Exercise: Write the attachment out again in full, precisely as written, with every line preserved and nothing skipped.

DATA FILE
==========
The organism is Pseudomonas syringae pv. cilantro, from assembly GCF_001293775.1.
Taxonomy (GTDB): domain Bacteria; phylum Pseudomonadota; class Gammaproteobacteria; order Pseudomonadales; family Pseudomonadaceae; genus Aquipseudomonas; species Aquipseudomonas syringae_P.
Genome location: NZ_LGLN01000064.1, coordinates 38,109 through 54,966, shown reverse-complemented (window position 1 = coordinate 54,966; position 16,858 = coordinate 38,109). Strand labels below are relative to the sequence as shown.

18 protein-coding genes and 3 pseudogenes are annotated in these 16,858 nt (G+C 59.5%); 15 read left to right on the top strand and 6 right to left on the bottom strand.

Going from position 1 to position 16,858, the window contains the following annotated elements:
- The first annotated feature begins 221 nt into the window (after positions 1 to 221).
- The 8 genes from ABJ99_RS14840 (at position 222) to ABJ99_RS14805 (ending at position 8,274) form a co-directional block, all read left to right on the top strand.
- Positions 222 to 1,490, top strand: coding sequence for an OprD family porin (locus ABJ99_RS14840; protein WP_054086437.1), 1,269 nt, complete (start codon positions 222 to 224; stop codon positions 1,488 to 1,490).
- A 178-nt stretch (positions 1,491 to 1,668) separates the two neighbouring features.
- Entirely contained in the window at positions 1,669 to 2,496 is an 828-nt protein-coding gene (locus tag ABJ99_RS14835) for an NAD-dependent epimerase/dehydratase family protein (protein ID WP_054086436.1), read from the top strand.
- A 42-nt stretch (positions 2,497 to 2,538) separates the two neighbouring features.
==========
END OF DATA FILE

The organism is Pseudomonas syringae pv. cilantro, from assembly GCF_001293775.1.
Taxonomy (GTDB): domain Bacteria; phylum Pseudomonadota; class Gammaproteobacteria; order Pseudomonadales; family Pseudomonadaceae; genus Aquipseudomonas; species Aquipseudomonas syringae_P.
Genome location: NZ_LGLN01000064.1, coordinates 38,109 through 54,966, shown reverse-complemented (window position 1 = coordinate 54,966; position 16,858 = coordinate 38,109). Strand labels below are relative to the sequence as shown.

18 protein-coding genes and 3 pseudogenes are annotated in these 16,858 nt (G+C 59.5%); 15 read left to right on the top strand and 6 right to left on the bottom strand.

Going from position 1 to position 16,858, the window contains the following annotated elements:
- The first annotated feature begins 221 nt into the window (after positions 1 to 221).
- The 8 genes from ABJ99_RS14840 (at position 222) to ABJ99_RS14805 (ending at position 8,274) form a co-directional block, all read left to right on the top strand.
- Positions 222 to 1,490, top strand: coding sequence for an OprD family porin (locus ABJ99_RS14840; protein WP_054086437.1), 1,269 nt, complete (start codon positions 222 to 224; stop codon positions 1,488 to 1,490).
- A 178-nt stretch (positions 1,491 to 1,668) separates the two neighbouring features.
- Entirely contained in the window at positions 1,669 to 2,496 is an 828-nt protein-coding gene (locus tag ABJ99_RS14835) for an NAD-dependent epimerase/dehydratase family protein (protein ID WP_054086436.1), read from the top strand.
- A 42-nt stretch (positions 2,497 to 2,538) separates the two neighbouring features.